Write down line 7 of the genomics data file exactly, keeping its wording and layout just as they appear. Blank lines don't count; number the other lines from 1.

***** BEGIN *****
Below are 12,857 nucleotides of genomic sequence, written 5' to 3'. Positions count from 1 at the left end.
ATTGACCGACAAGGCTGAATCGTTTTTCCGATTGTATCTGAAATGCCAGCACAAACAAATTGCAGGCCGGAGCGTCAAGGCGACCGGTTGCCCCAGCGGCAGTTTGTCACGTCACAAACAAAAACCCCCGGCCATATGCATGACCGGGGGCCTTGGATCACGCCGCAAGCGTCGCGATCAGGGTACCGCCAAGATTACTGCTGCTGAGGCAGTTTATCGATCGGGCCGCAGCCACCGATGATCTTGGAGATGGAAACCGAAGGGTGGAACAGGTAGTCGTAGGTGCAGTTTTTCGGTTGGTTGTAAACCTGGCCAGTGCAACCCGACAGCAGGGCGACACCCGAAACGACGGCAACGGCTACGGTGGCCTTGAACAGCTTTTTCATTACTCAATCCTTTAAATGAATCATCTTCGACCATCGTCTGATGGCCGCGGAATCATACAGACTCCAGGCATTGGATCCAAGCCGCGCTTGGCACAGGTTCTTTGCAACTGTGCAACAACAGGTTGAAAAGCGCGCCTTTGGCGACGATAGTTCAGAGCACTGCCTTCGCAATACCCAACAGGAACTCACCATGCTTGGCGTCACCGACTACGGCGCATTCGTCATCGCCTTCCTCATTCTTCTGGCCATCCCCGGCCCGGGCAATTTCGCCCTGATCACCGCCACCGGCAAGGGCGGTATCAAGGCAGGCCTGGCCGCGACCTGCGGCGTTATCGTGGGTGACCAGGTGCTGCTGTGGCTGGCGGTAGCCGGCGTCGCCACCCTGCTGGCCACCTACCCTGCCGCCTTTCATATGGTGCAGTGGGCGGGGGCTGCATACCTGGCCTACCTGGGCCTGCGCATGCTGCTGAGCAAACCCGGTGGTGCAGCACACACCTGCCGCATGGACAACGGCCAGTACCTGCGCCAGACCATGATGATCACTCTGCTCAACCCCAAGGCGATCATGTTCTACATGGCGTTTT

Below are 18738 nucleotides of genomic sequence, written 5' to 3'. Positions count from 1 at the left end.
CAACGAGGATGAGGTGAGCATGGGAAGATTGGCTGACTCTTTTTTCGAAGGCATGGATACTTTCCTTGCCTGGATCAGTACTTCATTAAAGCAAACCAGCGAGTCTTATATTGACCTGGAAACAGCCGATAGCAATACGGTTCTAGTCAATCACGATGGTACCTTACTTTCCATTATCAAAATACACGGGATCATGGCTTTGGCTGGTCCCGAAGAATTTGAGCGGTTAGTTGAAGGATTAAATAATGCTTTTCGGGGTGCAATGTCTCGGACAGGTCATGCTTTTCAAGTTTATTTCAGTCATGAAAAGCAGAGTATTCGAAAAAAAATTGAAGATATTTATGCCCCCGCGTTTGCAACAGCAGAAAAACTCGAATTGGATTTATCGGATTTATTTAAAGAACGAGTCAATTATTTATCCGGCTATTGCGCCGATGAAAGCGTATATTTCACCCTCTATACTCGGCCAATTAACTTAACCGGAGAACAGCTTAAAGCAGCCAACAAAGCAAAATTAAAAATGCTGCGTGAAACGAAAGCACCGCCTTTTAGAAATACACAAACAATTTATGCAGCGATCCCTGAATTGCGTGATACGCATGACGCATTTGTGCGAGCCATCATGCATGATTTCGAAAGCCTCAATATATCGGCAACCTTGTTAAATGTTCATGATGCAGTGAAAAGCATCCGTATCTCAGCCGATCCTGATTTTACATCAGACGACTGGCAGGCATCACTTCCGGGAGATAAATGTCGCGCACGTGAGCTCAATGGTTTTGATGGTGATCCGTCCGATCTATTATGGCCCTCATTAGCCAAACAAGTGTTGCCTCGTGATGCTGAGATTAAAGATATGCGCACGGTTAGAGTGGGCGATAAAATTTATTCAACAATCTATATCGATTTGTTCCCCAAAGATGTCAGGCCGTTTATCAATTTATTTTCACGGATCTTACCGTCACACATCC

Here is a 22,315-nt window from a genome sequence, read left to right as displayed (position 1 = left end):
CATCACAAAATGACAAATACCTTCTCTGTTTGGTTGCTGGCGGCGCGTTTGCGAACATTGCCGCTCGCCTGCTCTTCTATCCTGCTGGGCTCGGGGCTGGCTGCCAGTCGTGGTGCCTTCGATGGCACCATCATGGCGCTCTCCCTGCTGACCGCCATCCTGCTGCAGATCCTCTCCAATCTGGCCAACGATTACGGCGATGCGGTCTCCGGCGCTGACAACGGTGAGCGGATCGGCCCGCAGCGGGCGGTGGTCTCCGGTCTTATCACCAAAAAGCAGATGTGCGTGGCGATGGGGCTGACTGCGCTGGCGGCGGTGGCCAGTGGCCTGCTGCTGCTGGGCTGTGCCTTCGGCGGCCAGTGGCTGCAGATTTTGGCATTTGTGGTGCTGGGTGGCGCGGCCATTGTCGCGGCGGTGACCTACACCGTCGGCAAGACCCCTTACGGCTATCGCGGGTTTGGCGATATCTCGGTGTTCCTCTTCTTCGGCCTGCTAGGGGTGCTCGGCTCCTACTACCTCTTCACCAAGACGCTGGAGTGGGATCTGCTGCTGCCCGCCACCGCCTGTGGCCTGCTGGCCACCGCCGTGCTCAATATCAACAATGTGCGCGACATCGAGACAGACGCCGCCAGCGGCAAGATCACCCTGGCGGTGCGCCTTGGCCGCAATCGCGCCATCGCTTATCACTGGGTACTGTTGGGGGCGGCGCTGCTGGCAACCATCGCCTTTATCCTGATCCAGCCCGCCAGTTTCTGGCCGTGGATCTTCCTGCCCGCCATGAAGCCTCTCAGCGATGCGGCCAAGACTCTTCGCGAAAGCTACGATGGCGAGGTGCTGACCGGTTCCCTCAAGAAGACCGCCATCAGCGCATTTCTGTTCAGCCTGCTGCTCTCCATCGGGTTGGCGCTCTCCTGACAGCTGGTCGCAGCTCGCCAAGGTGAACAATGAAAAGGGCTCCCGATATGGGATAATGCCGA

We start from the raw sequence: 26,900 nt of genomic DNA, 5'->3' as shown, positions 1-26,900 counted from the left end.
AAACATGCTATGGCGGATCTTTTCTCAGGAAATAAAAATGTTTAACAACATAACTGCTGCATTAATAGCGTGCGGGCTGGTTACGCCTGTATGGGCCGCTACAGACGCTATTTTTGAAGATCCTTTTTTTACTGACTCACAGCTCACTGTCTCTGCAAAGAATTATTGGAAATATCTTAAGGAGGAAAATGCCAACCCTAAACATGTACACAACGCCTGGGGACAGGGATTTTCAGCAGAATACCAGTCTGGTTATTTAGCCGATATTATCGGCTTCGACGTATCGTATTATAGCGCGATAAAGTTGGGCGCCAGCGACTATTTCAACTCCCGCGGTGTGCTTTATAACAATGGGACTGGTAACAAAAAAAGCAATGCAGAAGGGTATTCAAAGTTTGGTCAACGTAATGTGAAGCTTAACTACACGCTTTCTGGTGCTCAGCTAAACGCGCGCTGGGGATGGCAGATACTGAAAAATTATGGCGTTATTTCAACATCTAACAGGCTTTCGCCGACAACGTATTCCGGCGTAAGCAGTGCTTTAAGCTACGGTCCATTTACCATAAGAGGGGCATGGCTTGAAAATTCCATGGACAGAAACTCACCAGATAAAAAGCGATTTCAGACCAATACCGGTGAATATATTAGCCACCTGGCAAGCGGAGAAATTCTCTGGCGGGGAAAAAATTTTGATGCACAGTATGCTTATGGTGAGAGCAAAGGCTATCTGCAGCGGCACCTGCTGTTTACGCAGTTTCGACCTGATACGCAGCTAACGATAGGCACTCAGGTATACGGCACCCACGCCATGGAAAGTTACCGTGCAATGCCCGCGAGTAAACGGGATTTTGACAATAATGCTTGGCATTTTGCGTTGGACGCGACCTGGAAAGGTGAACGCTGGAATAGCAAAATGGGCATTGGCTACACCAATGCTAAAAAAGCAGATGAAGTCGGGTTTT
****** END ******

We start from the raw sequence: 26,900 nt of genomic DNA, 5'->3' as shown, positions 1-26,900 counted from the left end.